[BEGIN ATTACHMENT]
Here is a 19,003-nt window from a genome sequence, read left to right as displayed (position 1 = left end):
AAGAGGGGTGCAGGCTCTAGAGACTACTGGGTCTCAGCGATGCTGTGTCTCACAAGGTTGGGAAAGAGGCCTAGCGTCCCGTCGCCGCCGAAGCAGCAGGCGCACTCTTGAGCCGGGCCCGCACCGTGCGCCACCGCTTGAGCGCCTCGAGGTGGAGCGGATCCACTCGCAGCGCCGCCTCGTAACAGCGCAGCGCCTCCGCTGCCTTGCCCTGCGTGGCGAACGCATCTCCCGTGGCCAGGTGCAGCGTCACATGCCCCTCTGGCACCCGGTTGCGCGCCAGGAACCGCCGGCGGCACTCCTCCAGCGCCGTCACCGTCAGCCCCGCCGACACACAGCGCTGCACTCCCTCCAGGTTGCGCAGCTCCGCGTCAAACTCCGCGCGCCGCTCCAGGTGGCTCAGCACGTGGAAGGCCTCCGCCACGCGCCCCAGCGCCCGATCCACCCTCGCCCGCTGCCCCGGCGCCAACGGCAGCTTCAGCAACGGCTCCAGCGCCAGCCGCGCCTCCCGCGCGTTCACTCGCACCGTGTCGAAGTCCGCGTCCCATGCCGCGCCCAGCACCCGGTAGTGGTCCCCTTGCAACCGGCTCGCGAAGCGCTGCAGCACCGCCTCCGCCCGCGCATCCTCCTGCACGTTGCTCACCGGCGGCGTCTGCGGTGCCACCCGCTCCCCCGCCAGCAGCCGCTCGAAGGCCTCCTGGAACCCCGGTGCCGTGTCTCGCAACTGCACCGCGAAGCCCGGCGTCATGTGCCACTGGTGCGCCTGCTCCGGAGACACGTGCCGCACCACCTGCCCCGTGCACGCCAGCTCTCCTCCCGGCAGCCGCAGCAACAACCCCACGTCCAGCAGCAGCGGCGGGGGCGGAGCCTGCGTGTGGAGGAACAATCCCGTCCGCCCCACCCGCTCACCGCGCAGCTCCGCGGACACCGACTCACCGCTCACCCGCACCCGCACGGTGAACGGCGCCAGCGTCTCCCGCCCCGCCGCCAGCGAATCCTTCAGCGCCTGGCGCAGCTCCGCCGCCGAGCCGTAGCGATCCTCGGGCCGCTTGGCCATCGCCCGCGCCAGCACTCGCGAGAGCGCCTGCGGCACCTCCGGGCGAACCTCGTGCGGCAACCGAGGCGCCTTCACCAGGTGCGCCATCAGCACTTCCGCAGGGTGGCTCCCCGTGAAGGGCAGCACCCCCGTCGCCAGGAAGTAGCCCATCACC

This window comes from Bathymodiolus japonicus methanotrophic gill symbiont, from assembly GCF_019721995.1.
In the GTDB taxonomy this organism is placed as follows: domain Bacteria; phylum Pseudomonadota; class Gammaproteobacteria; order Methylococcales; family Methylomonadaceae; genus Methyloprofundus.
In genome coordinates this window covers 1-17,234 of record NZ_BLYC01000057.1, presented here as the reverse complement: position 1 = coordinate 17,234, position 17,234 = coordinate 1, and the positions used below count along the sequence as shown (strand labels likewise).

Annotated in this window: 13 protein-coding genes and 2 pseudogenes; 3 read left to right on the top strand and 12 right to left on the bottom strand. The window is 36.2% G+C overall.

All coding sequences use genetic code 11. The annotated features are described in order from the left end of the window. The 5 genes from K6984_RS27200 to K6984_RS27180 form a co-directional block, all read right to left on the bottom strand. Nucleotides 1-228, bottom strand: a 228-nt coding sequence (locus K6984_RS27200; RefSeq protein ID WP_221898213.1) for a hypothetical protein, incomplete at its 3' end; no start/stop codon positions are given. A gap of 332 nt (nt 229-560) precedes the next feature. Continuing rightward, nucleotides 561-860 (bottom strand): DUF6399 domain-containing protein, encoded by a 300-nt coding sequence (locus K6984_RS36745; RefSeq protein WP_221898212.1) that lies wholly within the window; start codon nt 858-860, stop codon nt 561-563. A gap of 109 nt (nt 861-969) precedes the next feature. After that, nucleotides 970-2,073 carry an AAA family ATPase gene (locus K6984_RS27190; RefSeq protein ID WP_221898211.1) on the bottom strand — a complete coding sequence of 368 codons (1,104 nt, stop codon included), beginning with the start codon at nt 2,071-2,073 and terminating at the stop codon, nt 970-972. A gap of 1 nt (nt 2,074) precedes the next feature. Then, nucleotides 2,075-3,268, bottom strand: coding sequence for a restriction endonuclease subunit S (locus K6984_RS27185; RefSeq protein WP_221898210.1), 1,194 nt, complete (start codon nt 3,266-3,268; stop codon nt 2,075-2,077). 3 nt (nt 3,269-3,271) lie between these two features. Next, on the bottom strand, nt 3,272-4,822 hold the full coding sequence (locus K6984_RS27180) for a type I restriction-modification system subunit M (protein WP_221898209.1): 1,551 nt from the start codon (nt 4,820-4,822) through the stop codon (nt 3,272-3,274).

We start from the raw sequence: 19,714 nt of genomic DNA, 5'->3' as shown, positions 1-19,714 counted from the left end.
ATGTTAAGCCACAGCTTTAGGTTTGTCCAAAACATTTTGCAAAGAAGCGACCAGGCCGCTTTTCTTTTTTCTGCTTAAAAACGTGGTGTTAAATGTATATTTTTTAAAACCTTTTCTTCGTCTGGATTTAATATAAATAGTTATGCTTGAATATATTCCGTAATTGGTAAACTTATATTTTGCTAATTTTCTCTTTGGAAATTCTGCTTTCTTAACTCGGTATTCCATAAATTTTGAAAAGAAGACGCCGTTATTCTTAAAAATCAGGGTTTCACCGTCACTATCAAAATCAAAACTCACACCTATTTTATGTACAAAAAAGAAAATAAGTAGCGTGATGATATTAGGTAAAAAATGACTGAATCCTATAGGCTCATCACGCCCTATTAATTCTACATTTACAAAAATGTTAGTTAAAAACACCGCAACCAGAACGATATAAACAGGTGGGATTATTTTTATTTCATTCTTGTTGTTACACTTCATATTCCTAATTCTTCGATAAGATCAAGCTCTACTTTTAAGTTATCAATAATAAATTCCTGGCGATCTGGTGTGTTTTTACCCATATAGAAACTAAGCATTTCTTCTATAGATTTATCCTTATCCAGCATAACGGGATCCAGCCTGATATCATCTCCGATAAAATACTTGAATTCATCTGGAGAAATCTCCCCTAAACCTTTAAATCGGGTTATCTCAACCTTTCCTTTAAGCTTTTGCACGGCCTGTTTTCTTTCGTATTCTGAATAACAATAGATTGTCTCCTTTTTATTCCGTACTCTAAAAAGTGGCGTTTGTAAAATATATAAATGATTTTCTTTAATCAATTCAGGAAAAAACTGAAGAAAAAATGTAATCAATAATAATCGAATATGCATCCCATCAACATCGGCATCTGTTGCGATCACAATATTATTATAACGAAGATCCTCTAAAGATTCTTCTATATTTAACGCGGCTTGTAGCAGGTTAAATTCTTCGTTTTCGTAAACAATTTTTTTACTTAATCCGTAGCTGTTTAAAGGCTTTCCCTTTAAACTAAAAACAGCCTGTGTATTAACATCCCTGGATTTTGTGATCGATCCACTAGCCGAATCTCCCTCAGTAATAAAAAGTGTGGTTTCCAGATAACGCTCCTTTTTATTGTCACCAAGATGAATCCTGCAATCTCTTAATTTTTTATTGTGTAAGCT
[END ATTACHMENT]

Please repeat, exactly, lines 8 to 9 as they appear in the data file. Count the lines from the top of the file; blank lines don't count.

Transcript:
We start from the raw sequence: 19,714 nt of genomic DNA, 5'->3' as shown, positions 1-19,714 counted from the left end.
ATGTTAAGCCACAGCTTTAGGTTTGTCCAAAACATTTTGCAAAGAAGCGACCAGGCCGCTTTTCTTTTTTCTGCTTAAAAACGTGGTGTTAAATGTATATTTTTTAAAACCTTTTCTTCGTCTGGATTTAATATAAATAGTTATGCTTGAATATATTCCGTAATTGGTAAACTTATATTTTGCTAATTTTCTCTTTGGAAATTCTGCTTTCTTAACTCGGTATTCCATAAATTTTGAAAAGAAGACGCCGTTATTCTTAAAAATCAGGGTTTCACCGTCACTATCAAAATCAAAACTCACACCTATTTTATGTACAAAAAAGAAAATAAGTAGCGTGATGATATTAGGTAAAAAATGACTGAATCCTATAGGCTCATCACGCCCTATTAATTCTACATTTACAAAAATGTTAGTTAAAAACACCGCAACCAGAACGATATAAACAGGTGGGATTATTTTTATTTCATTCTTGTTGTTACACTTCATATTCCTAATTCTTCGATAAGATCAAGCTCTACTTTTAAGTTATCAATAATAAATTCCTGGCGATCTGGTGTGTTTTTACCCATATAGAAACTAAGCATTTCTTCTATAGATTTATCCTTATCCAGCATAACGGGATCCAGCCTGATATCATCTCCGATAAAATACTTGAATTCATCTGGAGAAATCTCCCCTAAACCTTTAAATCGGGTTATCTCAACCTTTCCTTTAAGCTTTTGCACGGCCTGTTTTCTTTCGTATTCTGAATAACAATAGATTGTCTCCTTTTTATTCCGTACTCTAAAAAGTGGCGTTTGTAAAATATATAAATGATTTTCTTTAATCAATTCAGGAAAAAACTGAAGAAAAAATGTAATCAATAATAATCGAATATGCATCCCATCAACATCGGCATCTGTTGCGATCACAATATTATTATAACGAAGATCCTCTAAAGATTCTTCTATATTTAACGCGGCTTGTAGCAGGTTAAATTCTTCGTTTTCGTAAACAATTTTTTTACTTAATCCGTAGCTGTTTAAAGGCTTTCCCTTTAAACTAAAAACAGCCTGTGTATTAACATCCCTGGATTTTGTGATCGATCCACTAGCCGAATCTCCCTCAGTAATAAAAAGTGTGGTTTCCAGATAACGCTCCTTTTTATTGTCACCAAGATGAATCCTGCAATCTCTTAATTTTTTATTGTGTAAGCT